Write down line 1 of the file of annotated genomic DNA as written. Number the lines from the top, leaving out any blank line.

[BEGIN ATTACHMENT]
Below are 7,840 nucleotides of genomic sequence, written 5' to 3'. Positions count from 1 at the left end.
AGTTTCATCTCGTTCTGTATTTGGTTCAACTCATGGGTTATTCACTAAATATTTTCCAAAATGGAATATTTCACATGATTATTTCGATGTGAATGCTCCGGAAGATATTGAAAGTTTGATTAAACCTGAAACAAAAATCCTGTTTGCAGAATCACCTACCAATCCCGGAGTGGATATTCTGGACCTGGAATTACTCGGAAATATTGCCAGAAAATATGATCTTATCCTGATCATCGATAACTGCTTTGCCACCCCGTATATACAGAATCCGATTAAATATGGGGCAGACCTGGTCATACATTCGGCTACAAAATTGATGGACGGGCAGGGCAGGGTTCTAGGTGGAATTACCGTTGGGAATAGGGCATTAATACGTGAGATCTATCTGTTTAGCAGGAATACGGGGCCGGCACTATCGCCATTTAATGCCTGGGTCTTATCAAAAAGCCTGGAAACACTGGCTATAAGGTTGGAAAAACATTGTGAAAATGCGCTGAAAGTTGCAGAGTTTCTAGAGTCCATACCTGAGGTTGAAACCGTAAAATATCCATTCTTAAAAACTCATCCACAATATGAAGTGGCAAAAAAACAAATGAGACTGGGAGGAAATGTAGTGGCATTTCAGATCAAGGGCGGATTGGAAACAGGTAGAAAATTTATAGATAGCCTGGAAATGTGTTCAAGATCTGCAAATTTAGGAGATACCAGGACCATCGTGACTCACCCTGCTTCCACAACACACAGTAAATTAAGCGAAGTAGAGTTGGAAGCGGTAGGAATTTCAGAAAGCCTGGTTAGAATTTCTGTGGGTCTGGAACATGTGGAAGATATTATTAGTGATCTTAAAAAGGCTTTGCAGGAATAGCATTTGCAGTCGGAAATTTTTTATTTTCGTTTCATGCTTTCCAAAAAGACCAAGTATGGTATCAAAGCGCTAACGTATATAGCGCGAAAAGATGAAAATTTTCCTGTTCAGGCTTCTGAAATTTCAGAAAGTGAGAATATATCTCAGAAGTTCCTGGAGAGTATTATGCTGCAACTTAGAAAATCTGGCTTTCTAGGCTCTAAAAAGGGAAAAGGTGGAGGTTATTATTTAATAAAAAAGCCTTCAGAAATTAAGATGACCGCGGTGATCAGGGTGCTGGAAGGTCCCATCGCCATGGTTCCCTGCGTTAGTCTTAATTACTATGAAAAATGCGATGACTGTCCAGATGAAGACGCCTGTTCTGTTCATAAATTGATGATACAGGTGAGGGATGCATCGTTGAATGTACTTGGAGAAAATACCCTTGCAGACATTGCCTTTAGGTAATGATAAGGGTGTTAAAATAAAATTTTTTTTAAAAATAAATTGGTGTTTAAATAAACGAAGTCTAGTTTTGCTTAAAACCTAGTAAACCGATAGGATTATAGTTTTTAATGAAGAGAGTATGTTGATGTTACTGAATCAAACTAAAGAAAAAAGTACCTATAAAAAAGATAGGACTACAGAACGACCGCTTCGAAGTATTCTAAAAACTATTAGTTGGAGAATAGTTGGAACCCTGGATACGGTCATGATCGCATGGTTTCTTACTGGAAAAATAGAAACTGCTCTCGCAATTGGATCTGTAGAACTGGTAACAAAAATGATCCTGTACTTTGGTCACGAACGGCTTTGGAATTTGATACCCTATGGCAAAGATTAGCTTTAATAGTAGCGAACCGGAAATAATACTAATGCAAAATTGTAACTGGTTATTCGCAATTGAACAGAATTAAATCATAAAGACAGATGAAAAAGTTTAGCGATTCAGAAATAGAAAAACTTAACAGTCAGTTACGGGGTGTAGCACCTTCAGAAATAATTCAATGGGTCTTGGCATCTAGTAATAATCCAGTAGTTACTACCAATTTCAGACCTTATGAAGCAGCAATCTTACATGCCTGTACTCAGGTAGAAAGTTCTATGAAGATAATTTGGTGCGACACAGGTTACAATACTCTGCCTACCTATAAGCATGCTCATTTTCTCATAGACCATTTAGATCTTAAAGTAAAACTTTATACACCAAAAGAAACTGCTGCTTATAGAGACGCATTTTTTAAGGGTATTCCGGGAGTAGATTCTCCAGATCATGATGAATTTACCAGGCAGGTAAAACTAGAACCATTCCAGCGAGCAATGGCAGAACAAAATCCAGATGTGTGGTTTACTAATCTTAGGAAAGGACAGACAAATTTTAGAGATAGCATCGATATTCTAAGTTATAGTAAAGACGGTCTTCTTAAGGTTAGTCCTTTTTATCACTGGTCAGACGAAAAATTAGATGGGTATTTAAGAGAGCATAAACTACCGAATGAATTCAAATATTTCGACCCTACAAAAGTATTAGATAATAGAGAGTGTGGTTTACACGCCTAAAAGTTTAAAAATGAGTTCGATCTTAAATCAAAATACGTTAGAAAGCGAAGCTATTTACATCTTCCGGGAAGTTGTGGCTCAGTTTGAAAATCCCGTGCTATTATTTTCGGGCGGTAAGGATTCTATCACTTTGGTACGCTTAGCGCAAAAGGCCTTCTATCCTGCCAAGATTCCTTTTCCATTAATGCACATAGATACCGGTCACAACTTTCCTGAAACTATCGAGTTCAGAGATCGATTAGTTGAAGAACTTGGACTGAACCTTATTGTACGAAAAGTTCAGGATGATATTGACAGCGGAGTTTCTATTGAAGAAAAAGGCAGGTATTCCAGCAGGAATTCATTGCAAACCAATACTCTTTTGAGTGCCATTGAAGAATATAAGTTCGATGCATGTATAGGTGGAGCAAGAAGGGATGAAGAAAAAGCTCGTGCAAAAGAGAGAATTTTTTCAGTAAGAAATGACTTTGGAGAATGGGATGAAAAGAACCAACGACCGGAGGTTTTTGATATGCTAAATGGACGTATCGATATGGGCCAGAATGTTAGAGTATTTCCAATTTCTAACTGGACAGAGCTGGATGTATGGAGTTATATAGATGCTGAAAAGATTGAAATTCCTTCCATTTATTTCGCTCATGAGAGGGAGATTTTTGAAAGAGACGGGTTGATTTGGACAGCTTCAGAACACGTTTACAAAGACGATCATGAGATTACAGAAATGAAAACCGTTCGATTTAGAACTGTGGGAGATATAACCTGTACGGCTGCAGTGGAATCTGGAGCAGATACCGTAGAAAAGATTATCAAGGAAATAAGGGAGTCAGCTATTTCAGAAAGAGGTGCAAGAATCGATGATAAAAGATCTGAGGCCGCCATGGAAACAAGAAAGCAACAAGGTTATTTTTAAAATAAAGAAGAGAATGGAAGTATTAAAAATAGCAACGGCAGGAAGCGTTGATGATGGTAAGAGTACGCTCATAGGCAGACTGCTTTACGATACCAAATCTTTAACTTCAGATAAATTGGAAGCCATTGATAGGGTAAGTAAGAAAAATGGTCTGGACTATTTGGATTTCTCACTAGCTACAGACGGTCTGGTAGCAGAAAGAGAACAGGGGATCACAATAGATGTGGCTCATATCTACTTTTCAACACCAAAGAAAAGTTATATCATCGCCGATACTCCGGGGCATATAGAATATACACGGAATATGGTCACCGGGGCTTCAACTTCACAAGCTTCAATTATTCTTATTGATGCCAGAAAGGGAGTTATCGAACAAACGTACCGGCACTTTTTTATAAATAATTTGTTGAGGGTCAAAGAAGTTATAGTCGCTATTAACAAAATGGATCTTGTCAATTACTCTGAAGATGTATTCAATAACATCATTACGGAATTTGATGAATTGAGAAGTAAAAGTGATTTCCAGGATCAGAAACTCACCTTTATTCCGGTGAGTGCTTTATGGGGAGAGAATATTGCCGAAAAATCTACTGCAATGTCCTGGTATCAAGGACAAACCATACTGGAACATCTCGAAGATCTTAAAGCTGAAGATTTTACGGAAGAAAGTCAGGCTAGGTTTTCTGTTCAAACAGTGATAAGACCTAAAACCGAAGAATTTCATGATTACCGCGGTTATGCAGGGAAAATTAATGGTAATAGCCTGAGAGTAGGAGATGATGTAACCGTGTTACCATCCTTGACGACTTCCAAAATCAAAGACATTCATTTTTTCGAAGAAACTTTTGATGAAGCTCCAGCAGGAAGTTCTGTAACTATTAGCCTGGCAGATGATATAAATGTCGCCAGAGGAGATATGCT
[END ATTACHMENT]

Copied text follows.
Below are 7,840 nucleotides of genomic sequence, written 5' to 3'. Positions count from 1 at the left end.